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It depends on the motor too. I ran a prop all month this year, 6-8 hours a night, with a synchronous motor that reversed and it did just fine, never stalled, never had a problem.
Our first year, the pop up skeleton worked great. He was out every weekend for three days and on Halloween night bobbing his head back and forth without a glitch. It wasn't until this year after three weeks out on tour that he decided to give up the ghost on Halloween day. I guess we should have paid more attention to the skeleton union's demand for longer lunch breaks. :p
 

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Honestly, considering what these motors cost, have a couple of extras on hand. I buy them by the dozen.
hahaha..... okay. I admit that thought crossed my mind. One of the companies I worked for had multiple cogs that they considered disposables. They were replaced as soon as they didn't perform as expected. Most were my managers, but occasionally it was actually a coffee pot or the like. I don't have a problem replacing a pair of tennis shoes that wear out after six months, I don't know why I struggle with a five dollar motor burning out after two years. If I can prove that their death won't burn down the place, I may well replace them as frequently as needed for the effect I want.

That said, Cephus 404, if you have a link to the motor you used all last season, could you pass it along? It would be nice to at least start off with a motor that has a history of lasing longer than some of my managers did.
 

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Another option to a wiper motor and also a cheaper option is a power car seat motor. You would still use the same power supply as a wiper motor and can use a PWM with it. Has nearly the same torque as a wiper motor as well. Only big issue with a car seat motor is the shaft is non standard so you can't just use normal nuts to attach an arm to it. You would have to either use couplings with set screws or JB Weld nuts that are just slightly bigger than the shaft to the shaft. The shaft is also fairly long, but can be cut shorter if needed.

I have been using a car seat motor for my stirring mechanism in my cauldron for the past 3 years. Usually run it at least 6 hours non stop a day for at least 2 weeks a season. Have not had any issues with it at all, even while running in rain and or snow.

This website currently has them on sale and shipping cost is based on how much you spend. If you bought one of them the shipping cost would be $7.50, but if you bought say 5 motors the shipping cost would be $10.95.

 

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Another option to a wiper motor and also a cheaper option is a power car seat motor. You would still use the same power supply as a wiper motor and can use a PWM with it. Has nearly the same torque as a wiper motor as well. Only big issue with a car seat motor is the shaft is non standard so you can't just use normal nuts to attach an arm to it. You would have to either use couplings with set screws or JB Weld nuts that are just slightly bigger than the shaft to the shaft. The shaft is also fairly long, but can be cut shorter if needed.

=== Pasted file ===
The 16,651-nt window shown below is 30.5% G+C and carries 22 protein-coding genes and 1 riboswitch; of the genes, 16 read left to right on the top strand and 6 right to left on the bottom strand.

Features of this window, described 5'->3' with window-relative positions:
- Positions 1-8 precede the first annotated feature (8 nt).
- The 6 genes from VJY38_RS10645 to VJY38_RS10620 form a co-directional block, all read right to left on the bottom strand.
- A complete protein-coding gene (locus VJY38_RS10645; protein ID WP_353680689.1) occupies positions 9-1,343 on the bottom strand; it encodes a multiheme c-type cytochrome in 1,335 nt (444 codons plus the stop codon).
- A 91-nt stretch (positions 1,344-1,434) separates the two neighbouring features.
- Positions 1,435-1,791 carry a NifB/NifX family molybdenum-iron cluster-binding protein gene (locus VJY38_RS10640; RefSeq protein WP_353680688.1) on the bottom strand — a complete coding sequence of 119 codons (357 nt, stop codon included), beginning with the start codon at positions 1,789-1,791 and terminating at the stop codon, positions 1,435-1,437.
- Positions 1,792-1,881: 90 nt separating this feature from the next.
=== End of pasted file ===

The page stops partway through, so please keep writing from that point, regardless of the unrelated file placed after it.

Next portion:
I have been using a car seat motor for my stirring mechanism in my cauldron for the past 3 years. Usually run it at least 6 hours non stop a day for at least 2 weeks a season. Have not had any issues with it at all, even while running in rain and or snow.

This website currently has them on sale and shipping cost is based on how much you spend. If you bought one of them the shipping cost would be $7.50, but if you bought say 5 motors the shipping cost would be $10.95.

Thanks for the suggestion. We're branching out into areas using different motors that need a bit more torque than the smaller motors we use for our tombstone popper, and those look like a great middle ground between the reindeer motors and the wiper mothers we have. We invested in a set of three smaller motors that said they were high torque for the pop up skeleton and he's apparently very happy with what we bought. He lasted the season bobbing up and down for about a week. Best of all, he did it while both going around the circle sometimes, and back and forth other times. His random rotation made him just that much more fun. Is it worth it to us to have him behave that way even if we have to replace his motor every other year? YEP!
 

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Thanks for the suggestion. We're branching out into areas using different motors that need a bit more torque than the smaller motors we use for our tombstone popper, and those look like a great middle ground between the reindeer motors and the wiper mothers we have. We invested in a set of three smaller motors that said they were high torque for the pop up skeleton and he's apparently very happy with what we bought. He lasted the season bobbing up and down for about a week. Best of all, he did it while both going around the circle sometimes, and back and forth other times. His random rotation made him just that much more fun. Is it worth it to us to have him behave that way even if we have to replace his motor every other year? YEP!
What type of motor did you buy? I was thinking of doing a tombstone popper for next year. I was thinking of doing a grave digger and a breathing grave with the motor I posted above.